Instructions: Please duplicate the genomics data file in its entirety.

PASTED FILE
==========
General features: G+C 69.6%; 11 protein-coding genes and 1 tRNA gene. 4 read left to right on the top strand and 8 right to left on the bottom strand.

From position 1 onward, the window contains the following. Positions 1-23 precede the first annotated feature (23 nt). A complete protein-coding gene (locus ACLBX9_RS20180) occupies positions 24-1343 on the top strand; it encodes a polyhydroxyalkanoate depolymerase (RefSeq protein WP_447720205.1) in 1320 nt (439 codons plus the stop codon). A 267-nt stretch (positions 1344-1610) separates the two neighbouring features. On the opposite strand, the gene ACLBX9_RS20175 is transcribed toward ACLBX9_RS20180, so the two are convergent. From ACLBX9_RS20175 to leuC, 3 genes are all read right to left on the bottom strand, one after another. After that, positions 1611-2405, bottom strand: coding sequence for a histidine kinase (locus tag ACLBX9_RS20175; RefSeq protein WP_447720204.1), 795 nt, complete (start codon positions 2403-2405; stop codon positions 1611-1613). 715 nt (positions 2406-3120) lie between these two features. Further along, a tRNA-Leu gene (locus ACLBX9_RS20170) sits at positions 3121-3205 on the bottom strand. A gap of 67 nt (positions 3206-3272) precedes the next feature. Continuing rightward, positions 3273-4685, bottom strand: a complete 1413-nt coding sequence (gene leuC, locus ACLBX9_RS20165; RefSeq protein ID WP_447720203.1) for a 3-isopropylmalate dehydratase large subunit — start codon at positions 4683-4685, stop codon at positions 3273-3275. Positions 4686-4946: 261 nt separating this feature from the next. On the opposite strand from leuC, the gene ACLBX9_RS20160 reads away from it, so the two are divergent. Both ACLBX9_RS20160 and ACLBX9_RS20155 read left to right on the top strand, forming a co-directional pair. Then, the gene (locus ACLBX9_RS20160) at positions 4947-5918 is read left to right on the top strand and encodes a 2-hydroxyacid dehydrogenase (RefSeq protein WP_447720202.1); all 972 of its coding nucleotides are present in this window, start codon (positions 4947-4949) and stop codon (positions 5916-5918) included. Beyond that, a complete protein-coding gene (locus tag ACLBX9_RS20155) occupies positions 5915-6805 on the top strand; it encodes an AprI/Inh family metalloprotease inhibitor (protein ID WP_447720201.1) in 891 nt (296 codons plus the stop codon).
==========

General features: G+C 69.6%; 11 protein-coding genes and 1 tRNA gene. 4 read left to right on the top strand and 8 right to left on the bottom strand.

From position 1 onward, the window contains the following. Positions 1-23 precede the first annotated feature (23 nt). A complete protein-coding gene (locus ACLBX9_RS20180) occupies positions 24-1343 on the top strand; it encodes a polyhydroxyalkanoate depolymerase (RefSeq protein WP_447720205.1) in 1320 nt (439 codons plus the stop codon). A 267-nt stretch (positions 1344-1610) separates the two neighbouring features. On the opposite strand, the gene ACLBX9_RS20175 is transcribed toward ACLBX9_RS20180, so the two are convergent. From ACLBX9_RS20175 to leuC, 3 genes are all read right to left on the bottom strand, one after another. After that, positions 1611-2405, bottom strand: coding sequence for a histidine kinase (locus tag ACLBX9_RS20175; RefSeq protein WP_447720204.1), 795 nt, complete (start codon positions 2403-2405; stop codon positions 1611-1613). 715 nt (positions 2406-3120) lie between these two features. Further along, a tRNA-Leu gene (locus ACLBX9_RS20170) sits at positions 3121-3205 on the bottom strand. A gap of 67 nt (positions 3206-3272) precedes the next feature. Continuing rightward, positions 3273-4685, bottom strand: a complete 1413-nt coding sequence (gene leuC, locus ACLBX9_RS20165; RefSeq protein ID WP_447720203.1) for a 3-isopropylmalate dehydratase large subunit — start codon at positions 4683-4685, stop codon at positions 3273-3275. Positions 4686-4946: 261 nt separating this feature from the next. On the opposite strand from leuC, the gene ACLBX9_RS20160 reads away from it, so the two are divergent. Both ACLBX9_RS20160 and ACLBX9_RS20155 read left to right on the top strand, forming a co-directional pair. Then, the gene (locus ACLBX9_RS20160) at positions 4947-5918 is read left to right on the top strand and encodes a 2-hydroxyacid dehydrogenase (RefSeq protein WP_447720202.1); all 972 of its coding nucleotides are present in this window, start codon (positions 4947-4949) and stop codon (positions 5916-5918) included. Beyond that, a complete protein-coding gene (locus tag ACLBX9_RS20155) occupies positions 5915-6805 on the top strand; it encodes an AprI/Inh family metalloprotease inhibitor (protein ID WP_447720201.1) in 891 nt (296 codons plus the stop codon).